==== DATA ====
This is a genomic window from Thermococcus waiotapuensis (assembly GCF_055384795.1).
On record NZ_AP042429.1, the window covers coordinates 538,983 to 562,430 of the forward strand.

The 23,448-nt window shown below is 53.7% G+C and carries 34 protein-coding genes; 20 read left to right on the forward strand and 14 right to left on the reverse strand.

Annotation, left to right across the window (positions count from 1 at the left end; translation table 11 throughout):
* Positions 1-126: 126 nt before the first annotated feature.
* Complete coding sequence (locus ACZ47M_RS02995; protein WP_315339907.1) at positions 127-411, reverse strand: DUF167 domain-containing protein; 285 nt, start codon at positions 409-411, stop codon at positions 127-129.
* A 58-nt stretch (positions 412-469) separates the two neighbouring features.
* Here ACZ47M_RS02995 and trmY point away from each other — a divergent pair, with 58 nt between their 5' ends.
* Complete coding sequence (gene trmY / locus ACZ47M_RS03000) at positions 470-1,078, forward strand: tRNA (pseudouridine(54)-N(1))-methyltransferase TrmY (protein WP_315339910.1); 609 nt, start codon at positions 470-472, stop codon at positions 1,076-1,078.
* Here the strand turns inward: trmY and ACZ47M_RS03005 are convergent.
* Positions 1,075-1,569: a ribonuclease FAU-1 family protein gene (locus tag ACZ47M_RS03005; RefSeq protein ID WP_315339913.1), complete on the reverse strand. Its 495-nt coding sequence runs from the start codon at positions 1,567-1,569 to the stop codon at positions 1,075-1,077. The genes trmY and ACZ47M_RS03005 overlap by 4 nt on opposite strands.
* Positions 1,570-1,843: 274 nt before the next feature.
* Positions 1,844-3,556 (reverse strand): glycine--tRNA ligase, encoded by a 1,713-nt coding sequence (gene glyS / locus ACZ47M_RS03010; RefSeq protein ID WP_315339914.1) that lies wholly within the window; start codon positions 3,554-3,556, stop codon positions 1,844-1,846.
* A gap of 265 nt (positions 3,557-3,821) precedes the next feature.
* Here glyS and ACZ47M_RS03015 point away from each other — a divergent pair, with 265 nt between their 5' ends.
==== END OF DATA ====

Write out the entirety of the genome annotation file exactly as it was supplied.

This is a genomic window from Thermococcus waiotapuensis (assembly GCF_055384795.1).
On record NZ_AP042429.1, the window covers coordinates 538,983 to 562,430 of the forward strand.

The 23,448-nt window shown below is 53.7% G+C and carries 34 protein-coding genes; 20 read left to right on the forward strand and 14 right to left on the reverse strand.

Annotation, left to right across the window (positions count from 1 at the left end; translation table 11 throughout):
* Positions 1-126: 126 nt before the first annotated feature.
* Complete coding sequence (locus ACZ47M_RS02995; protein WP_315339907.1) at positions 127-411, reverse strand: DUF167 domain-containing protein; 285 nt, start codon at positions 409-411, stop codon at positions 127-129.
* A 58-nt stretch (positions 412-469) separates the two neighbouring features.
* Here ACZ47M_RS02995 and trmY point away from each other — a divergent pair, with 58 nt between their 5' ends.
* Complete coding sequence (gene trmY / locus ACZ47M_RS03000) at positions 470-1,078, forward strand: tRNA (pseudouridine(54)-N(1))-methyltransferase TrmY (protein WP_315339910.1); 609 nt, start codon at positions 470-472, stop codon at positions 1,076-1,078.
* Here the strand turns inward: trmY and ACZ47M_RS03005 are convergent.
* Positions 1,075-1,569: a ribonuclease FAU-1 family protein gene (locus tag ACZ47M_RS03005; RefSeq protein ID WP_315339913.1), complete on the reverse strand. Its 495-nt coding sequence runs from the start codon at positions 1,567-1,569 to the stop codon at positions 1,075-1,077. The genes trmY and ACZ47M_RS03005 overlap by 4 nt on opposite strands.
* Positions 1,570-1,843: 274 nt before the next feature.
* Positions 1,844-3,556 (reverse strand): glycine--tRNA ligase, encoded by a 1,713-nt coding sequence (gene glyS / locus ACZ47M_RS03010; RefSeq protein ID WP_315339914.1) that lies wholly within the window; start codon positions 3,554-3,556, stop codon positions 1,844-1,846.
* A gap of 265 nt (positions 3,557-3,821) precedes the next feature.
* Here glyS and ACZ47M_RS03015 point away from each other — a divergent pair, with 265 nt between their 5' ends.